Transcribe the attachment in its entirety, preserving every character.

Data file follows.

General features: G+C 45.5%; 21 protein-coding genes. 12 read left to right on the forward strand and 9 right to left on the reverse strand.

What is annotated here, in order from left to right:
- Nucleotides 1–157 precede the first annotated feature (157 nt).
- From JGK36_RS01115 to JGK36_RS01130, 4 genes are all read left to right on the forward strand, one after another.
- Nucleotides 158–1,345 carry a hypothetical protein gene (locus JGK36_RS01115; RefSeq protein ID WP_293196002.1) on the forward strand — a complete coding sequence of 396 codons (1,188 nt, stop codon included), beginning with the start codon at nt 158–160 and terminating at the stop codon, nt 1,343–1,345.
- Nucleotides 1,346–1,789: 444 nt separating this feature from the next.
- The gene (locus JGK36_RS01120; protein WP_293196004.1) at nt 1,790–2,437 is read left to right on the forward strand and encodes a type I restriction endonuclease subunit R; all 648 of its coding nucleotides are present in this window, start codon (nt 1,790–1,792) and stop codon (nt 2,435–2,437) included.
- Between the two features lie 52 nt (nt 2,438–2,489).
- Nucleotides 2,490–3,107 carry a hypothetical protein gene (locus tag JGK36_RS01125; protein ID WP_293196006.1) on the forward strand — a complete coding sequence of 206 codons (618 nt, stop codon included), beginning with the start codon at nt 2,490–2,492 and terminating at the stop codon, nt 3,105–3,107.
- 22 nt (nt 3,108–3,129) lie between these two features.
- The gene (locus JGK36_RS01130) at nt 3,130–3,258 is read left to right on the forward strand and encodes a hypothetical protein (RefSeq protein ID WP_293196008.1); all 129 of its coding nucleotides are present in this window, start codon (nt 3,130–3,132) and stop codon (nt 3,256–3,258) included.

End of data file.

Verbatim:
General features: G+C 45.5%; 21 protein-coding genes. 12 read left to right on the forward strand and 9 right to left on the reverse strand.

What is annotated here, in order from left to right:
- Nucleotides 1–157 precede the first annotated feature (157 nt).
- From JGK36_RS01115 to JGK36_RS01130, 4 genes are all read left to right on the forward strand, one after another.
- Nucleotides 158–1,345 carry a hypothetical protein gene (locus JGK36_RS01115; RefSeq protein ID WP_293196002.1) on the forward strand — a complete coding sequence of 396 codons (1,188 nt, stop codon included), beginning with the start codon at nt 158–160 and terminating at the stop codon, nt 1,343–1,345.
- Nucleotides 1,346–1,789: 444 nt separating this feature from the next.
- The gene (locus JGK36_RS01120; protein WP_293196004.1) at nt 1,790–2,437 is read left to right on the forward strand and encodes a type I restriction endonuclease subunit R; all 648 of its coding nucleotides are present in this window, start codon (nt 1,790–1,792) and stop codon (nt 2,435–2,437) included.
- Between the two features lie 52 nt (nt 2,438–2,489).
- Nucleotides 2,490–3,107 carry a hypothetical protein gene (locus tag JGK36_RS01125; protein ID WP_293196006.1) on the forward strand — a complete coding sequence of 206 codons (618 nt, stop codon included), beginning with the start codon at nt 2,490–2,492 and terminating at the stop codon, nt 3,105–3,107.
- 22 nt (nt 3,108–3,129) lie between these two features.
- The gene (locus JGK36_RS01130) at nt 3,130–3,258 is read left to right on the forward strand and encodes a hypothetical protein (RefSeq protein ID WP_293196008.1); all 129 of its coding nucleotides are present in this window, start codon (nt 3,130–3,132) and stop codon (nt 3,256–3,258) included.